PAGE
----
Avaaz, the global human rights organisation, has demanded criminal investigations be made into money laundering operations involving Donald Trump’s lawyer, Rudy Guiliani, and his former law firm.
With a big focus on Trump, the complaint seeks to clarify just how much illicit money could have benefitted the US president in what is described by Avaaz as “one of the biggest fraud cases ever… some of these money flows ultimately ended up in the Netherlands” because “Dutch service providers helped to cover up the money laundering acts.”
The flows began in Kazakhstan, where around $10bn was allegedly embezzled by a Kazakh oligarch, Mukhtar Ablyazov, before being wired around the world, via various tax havens and shell companies, including some in the Netherlands. After being invested in real estate the profits were distributed by more shell companies.
There is potential liability for Dutch banks, who may have crossed the line from avoidance to evasion in their role processing the money flows. Avaaz alleges that some of the funds that passed through Dutch firms had done so with the aid of Rudy Guiliani’s former firm, Bracewell & Guiliani, where Rudy Guiliani was a partner until 2016.
Avaaz has put an open call out to prosecutors around the globe to investigate what it sees as a corrupt operation with Trumps fingerprints on it.
The Dutch TV show Zembla ran an investigation last year on Trump and his Russian links, followed by a story on Trump associates and their alleged role in a money laundering operation in the Netherlands.
While Trump acknowledges he has received significant funds from shell companies he insists that everything is above board and legal.
Kazakhstan is still trying to recover the $10bn stolen by and Mukhtar Ablyazov, with court cases in London, Switzerland, New York and LA. The funds were stolen from BTA bank, which had to be nationalised after the scale of the theft became apparent. Assisting with the laundering of the funds was Viktor Khrapunov, former mayor of Almaty. The two suspects are intimately connected: Khrapunov’s son Ilyas is married to Ablyazov’s daughter Madina. Ilyas was also heavily involved in the laundering of Ablyazov’s billions.
While Viktor Khrapunov has been convicted in absentia of corruption, Ablyazov has had various rulings against him in a number of countries, including London’s High Court which estimated his assets at around $5bn. His charge sheets globally include embezzlement, contempt of court and murder.
Trump’s links with Russian oligarchs and various figures from the post-Soviet world stretch back decades. Trump Tower apartments are allegedly home to a number of mobsters, of various nationalities, and are apparently well known to law enforcement.
One of those associated with Trump is Felix Sater, a Russian born criminal who was involved in a number of Trump deals. Yet during the presidential election Trump appeared to deny much knowledge of the man, despite Sater having a business card reading “senior adviser to Donald Trump”, and a number of photos of the two together. In a 2013 deposition he said, “if [Sater] was sitting in the room right now I really wouldn’t know what he looked like.” It is believed Sater is cooperating the Mueller investigations into Trump’s activities.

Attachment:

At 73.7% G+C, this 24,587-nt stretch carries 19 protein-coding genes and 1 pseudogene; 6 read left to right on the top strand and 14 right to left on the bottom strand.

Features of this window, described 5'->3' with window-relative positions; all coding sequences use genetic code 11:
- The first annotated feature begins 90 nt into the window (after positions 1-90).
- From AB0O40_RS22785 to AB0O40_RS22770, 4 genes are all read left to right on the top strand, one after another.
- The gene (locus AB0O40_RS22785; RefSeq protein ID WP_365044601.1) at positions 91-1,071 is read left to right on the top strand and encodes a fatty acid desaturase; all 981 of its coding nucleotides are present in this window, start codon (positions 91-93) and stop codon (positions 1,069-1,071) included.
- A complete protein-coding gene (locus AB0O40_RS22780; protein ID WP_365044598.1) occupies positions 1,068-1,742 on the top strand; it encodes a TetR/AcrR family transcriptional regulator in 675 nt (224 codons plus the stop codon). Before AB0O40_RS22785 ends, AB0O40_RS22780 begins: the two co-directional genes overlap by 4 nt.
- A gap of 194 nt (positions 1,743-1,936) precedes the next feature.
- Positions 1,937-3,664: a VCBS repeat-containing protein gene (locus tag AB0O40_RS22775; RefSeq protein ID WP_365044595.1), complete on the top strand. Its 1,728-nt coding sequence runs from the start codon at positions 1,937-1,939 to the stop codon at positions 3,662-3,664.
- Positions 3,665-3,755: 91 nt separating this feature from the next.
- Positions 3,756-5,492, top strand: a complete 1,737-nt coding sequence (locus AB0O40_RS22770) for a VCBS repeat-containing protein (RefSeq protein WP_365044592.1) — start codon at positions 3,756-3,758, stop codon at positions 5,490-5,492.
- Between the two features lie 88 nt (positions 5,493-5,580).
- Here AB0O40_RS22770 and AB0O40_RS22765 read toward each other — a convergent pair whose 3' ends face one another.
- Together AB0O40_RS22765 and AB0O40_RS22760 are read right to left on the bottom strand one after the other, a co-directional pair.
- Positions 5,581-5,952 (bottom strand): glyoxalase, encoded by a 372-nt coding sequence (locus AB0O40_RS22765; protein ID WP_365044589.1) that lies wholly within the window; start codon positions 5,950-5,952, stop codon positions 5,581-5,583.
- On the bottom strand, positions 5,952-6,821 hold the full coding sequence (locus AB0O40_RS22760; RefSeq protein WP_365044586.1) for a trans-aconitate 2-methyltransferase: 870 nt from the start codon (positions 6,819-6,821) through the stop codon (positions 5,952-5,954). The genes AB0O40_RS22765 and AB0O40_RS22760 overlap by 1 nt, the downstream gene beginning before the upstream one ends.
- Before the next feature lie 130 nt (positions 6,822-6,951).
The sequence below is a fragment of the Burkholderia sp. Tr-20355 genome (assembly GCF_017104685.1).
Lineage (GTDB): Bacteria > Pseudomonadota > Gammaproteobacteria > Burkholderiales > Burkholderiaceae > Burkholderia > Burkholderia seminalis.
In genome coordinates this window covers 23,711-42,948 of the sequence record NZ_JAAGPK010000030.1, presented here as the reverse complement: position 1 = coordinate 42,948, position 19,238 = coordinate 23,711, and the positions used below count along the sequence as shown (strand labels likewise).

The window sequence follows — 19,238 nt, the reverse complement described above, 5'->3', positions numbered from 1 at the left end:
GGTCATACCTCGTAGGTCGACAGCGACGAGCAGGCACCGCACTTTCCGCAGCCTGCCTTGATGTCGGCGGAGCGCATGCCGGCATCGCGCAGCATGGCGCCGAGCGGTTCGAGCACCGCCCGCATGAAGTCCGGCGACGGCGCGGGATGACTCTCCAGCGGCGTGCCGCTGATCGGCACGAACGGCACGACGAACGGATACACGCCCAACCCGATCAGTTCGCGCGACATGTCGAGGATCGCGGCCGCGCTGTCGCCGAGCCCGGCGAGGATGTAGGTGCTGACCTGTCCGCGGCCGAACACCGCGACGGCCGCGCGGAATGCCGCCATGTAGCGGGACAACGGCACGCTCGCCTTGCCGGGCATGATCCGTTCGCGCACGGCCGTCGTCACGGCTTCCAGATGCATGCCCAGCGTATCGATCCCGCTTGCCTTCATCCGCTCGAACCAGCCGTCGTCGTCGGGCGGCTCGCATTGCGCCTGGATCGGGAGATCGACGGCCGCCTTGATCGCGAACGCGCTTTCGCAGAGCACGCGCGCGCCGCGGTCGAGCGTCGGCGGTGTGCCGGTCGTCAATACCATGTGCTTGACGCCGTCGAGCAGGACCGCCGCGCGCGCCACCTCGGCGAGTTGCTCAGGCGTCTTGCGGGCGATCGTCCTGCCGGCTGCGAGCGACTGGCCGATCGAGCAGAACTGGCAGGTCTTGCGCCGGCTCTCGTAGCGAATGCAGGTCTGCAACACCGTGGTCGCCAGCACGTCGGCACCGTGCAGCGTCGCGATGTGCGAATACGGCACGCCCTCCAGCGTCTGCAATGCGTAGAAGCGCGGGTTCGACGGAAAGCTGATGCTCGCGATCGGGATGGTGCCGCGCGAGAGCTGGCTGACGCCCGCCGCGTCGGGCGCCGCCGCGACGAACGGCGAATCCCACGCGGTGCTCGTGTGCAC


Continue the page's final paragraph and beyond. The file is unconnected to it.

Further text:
Sater worked for Bayrock, just one floor below Trump in Trump Towers. Trump SoHo was a joint project, as indeed was Trump’s plans for a Trump Tower in Moscow.
Sater began working with Viktor Khrapinov in 2007. That year, Khrapinov opened a number of mailbox companies in the Netherlands, while Sater also registered a company in the Netherlands, Bayrock B.V. The Khrapinovs are alleged to have used mailbox companies, including Kazbay, to divert their money. Leila Khrapunova used to own a shell company, Helvetic Capital B.V., which was 50% owner of Kazbay while the other 50% was owned by Bayrock B.V., of which Sater owned half.
Sater began working with Ilyas Khrapinov as early as 2008. SDG was the company setup by the Khrapinovs when they fled Kazakhstan, and it was SDG that partnered with Bayrock Group to convert the Hotel Du Parc in Montreux into “ultra-luxury” flats. There is sworn testimony that Ilyas was involved in moving and hiding Ablyazov’s money. And yet Sater invested millions in US real estate for Ilyas. It is known that Ablyazov also used mailbox companies to divert his money, including companies listed in the Netherlands.
One of the deals Sater was involved in was the Trump SoHo hotel tower incident in which millions of dollars found their way into an Icelandic bank under the control of a Russian oligarch. This was an enormous scheme to defraud British and Dutch pension funds, and Trump has acknowledged he was due an 18% cut of the take.
Trump’s connection to the notorious Kazakh fraudsters was laid bare in London’s Financial Times during the 2016 election. Trump engaged in sales of condos that may have breached the Patriot Act, a set of rules drawn up to counter money laundering. Elvira, daughter of Viktor Khrapinov and brother to Ilyas, was wired $5m from Cyprus, where Ablyazov is known to have a number of holdings. Elvira bought three luxury apartments in Trump SoHo and promptly sold them on again, a regular feature of money laundering.
So while there appears to be some difficult questions for Donald Trump to answer, it is also a difficult case for both the EU and the Netherlands. This is just the latest financial scandal to engulf EU banks. It comes at a particularly delicate time, not only for Trump but also for the EU, which is trying to build a banking union despite serious reservations over the anti-money laundering schemes in place across the continent, not least after the Danske bank scandal.